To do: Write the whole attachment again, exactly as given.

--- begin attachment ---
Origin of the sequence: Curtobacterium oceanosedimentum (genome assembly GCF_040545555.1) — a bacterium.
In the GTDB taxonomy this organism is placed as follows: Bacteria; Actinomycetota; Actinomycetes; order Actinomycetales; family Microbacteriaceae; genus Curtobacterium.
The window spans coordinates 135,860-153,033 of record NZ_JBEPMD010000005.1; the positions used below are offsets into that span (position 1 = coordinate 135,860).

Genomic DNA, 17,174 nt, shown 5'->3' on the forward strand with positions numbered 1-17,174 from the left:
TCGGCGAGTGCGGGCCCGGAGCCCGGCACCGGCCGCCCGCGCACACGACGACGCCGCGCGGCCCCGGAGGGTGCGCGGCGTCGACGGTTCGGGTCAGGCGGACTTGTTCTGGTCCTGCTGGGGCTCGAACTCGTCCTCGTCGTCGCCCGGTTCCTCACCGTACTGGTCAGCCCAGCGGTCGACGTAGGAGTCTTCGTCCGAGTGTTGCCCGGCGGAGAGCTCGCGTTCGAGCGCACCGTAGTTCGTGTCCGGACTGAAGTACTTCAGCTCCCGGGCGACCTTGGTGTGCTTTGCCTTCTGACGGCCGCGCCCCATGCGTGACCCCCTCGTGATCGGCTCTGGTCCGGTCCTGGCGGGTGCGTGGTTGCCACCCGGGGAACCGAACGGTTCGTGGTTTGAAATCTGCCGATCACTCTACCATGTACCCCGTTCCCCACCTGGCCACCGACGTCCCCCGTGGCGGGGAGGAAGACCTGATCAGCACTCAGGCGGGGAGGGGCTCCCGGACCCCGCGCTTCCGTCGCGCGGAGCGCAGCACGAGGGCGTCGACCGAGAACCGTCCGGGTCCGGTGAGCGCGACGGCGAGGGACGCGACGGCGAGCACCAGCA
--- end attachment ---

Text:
Origin of the sequence: Curtobacterium oceanosedimentum (genome assembly GCF_040545555.1) — a bacterium.
In the GTDB taxonomy this organism is placed as follows: Bacteria; Actinomycetota; Actinomycetes; order Actinomycetales; family Microbacteriaceae; genus Curtobacterium.
The window spans coordinates 135,860-153,033 of record NZ_JBEPMD010000005.1; the positions used below are offsets into that span (position 1 = coordinate 135,860).

Genomic DNA, 17,174 nt, shown 5'->3' on the forward strand with positions numbered 1-17,174 from the left:
TCGGCGAGTGCGGGCCCGGAGCCCGGCACCGGCCGCCCGCGCACACGACGACGCCGCGCGGCCCCGGAGGGTGCGCGGCGTCGACGGTTCGGGTCAGGCGGACTTGTTCTGGTCCTGCTGGGGCTCGAACTCGTCCTCGTCGTCGCCCGGTTCCTCACCGTACTGGTCAGCCCAGCGGTCGACGTAGGAGTCTTCGTCCGAGTGTTGCCCGGCGGAGAGCTCGCGTTCGAGCGCACCGTAGTTCGTGTCCGGACTGAAGTACTTCAGCTCCCGGGCGACCTTGGTGTGCTTTGCCTTCTGACGGCCGCGCCCCATGCGTGACCCCCTCGTGATCGGCTCTGGTCCGGTCCTGGCGGGTGCGTGGTTGCCACCCGGGGAACCGAACGGTTCGTGGTTTGAAATCTGCCGATCACTCTACCATGTACCCCGTTCCCCACCTGGCCACCGACGTCCCCCGTGGCGGGGAGGAAGACCTGATCAGCACTCAGGCGGGGAGGGGCTCCCGGACCCCGCGCTTCCGTCGCGCGGAGCGCAGCACGAGGGCGTCGACCGAGAACCGTCCGGGTCCGGTGAGCGCGACGGCGAGGGACGCGACGGCGAGCACCAGCA